Ney had resigned his committee post earlier this year. William E. Lawler, an attorney for Ney, declined to say yesterday whether the congressman would now resign his seat. "He is taking things one step at a time," Lawler said.
Lawler said Ney is receiving treatment for "alcohol-dependence issues" but declined to say whether he has entered a rehabilitation facility. Lawler said treatment was the deciding factor in setting the date for next month's court appearance.
Others familiar with the case said that Ney's representatives tried to put off the announcement of the plea deal until then.
Ney will be eligible for a government pension because Congress has not acted on legislation that would ban pensions for convicted lawmakers.
Ney and his attorneys have professed his innocence for more than a year, even as the congressman's legal position deteriorated. Ney himself acknowledged the difficulty in facing down the "tremendous pressure from the government" when his close friend and former aide Volz agreed to testify against him. Tony C. Rudy and Michael Scanlon, onetime lobbyists and aides to former House majority leader Tom DeLay (R-Tex.), are also cooperating witnesses, as is former Abramoff casino business partner Adam Kidan.
Court papers make reference to other lobbyists and staffers with ties to Ney, including one called "Staffer C" in court papers. Public records and sources identify him as William Heaton, who, when he replaced Volz in 2001 at the age of 23, was the youngest chief of staff on Capitol Hill.
Ney admitted, in addition to the Abramoff ties, accepting free airfare, luxury accommodations and thousands of dollars' worth of gambling chips in 2003 from a foreign businessman, who was not identified in the court papers but has previously been identified by Ney attorney Mark H. Tuohey as Fouad al-Zayat, a high-rolling denizen of London's gambling clubs nicknamed "The Fat Man."
Zayat, who has been described in British media as a Syrian-born arms middleman, was seeking Ney's help in getting a visa and an exemption to a U.S. law that bars the sale of airplane parts to another country. The exemption was meant for Zayat's company, FN Aviation, a Cyprus-based aircraft-leasing firm.
Zayat and a partner, Tuohey said in an interview last year, were "offering to play a role or be intermediaries" with Iraq and Iran in the run-up to the war in Iraq. In day-long meetings in London, said Tuohey, Ney talked to the men about "potential transactions that could favorably affect our relations with those countries."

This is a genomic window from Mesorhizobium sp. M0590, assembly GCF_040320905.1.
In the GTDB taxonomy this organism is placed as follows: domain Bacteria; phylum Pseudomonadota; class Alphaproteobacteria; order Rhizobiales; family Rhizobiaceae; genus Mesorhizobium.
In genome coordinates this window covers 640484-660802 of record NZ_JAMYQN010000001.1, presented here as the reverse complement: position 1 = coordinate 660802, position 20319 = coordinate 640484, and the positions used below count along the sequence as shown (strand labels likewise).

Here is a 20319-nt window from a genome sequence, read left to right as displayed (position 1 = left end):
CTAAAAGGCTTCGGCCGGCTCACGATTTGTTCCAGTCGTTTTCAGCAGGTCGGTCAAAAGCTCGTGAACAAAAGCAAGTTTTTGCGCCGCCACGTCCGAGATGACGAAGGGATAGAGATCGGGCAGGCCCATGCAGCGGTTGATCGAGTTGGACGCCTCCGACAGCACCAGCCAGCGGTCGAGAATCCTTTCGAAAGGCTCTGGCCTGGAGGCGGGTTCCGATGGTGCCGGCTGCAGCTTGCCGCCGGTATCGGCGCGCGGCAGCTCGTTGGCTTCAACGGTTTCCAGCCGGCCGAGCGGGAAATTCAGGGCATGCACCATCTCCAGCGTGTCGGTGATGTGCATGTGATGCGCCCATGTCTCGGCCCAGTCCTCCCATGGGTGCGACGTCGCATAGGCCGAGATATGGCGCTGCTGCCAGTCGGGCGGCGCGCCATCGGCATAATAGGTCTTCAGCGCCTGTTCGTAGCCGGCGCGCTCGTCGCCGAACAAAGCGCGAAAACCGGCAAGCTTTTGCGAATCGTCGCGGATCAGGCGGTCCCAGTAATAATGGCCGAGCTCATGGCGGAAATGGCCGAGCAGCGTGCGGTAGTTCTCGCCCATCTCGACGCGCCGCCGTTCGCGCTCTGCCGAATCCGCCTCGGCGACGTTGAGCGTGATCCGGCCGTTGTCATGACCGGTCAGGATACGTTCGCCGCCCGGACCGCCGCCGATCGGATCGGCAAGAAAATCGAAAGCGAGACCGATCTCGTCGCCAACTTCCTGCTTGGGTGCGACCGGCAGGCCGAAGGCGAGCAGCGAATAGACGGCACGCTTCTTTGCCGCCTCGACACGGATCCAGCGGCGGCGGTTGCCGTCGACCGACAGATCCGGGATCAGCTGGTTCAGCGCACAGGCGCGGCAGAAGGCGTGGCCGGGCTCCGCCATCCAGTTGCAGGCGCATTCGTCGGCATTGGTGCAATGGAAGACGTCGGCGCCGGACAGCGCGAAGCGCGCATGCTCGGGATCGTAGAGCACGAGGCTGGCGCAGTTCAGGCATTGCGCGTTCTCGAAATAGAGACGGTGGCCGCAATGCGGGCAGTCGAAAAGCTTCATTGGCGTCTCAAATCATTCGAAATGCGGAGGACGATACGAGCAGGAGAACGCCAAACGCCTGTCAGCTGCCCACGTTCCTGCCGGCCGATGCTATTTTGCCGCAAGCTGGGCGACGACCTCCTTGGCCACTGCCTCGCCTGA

Ney admitted in court documents that he failed to disclose on forms filed with Congress the full amount of his winnings at a London casino -- reporting that he had won $34,000 on a game of chance instead of $50,000.
Ney also failed to disclose other winnings -- $5,000 worth of pound notes that he had handed to a staff member to avoid carrying them through U.S. customs himself.
In the court documents, Ney admitted later contacting the State Department on Zayat's behalf.
In March 2002, Ney -- at the urging of Volz, Abramoff, Rudy and Scanlon -- agreed to sponsor legislation that would reopen a shuttered casino for a Texas Indian tribe that the lobbyists represented. The Tigua tribe's casino had been shut down at the urging of state officials. Abramoff had secretly agitated for the closing, then signed the tribe up as a client, promising he could help get the casino reopened.
After Ney agreed to sponsor the legislation, Scanlon e-mailed Abramoff in one of the more memorable exchanges to become public in the lobbying scandal: "Just met with Ney!!! We're f'ing gold!!!! He's going to do Tigua."
Six days later, Abramoff directed tribal officials to make three contributions totaling $32,000 to Ney's campaign and political action committees.
Ney, at the urging of Volz and the other lobbyists, also pushed through a 2002 license for an Israeli telecommunications company to install cellphone antennas for the House. The company, Foxcom Wireless, now known as MobileAccess and based in Vienna, Va., later paid Abramoff $280,000 for lobbying, according to disclosure forms.
The Washington Post reported in 2004 that the wireless firm had donated $50,000 to the Capital Athletic Foundation, a charity that Abramoff sometimes used to secretly pay for lobbying activities. In the summer of 2002, Abramoff had the foundation pay for a golfing trip to Scotland for Ney and others.
"The whole thing was just nauseating," said John Spindler, vice president of LGC Wireless, the company that lost the House contract to Abramoff's client. "You know these kind of things are going on, but when you get embroiled in it, you go, my God, how could this go on?"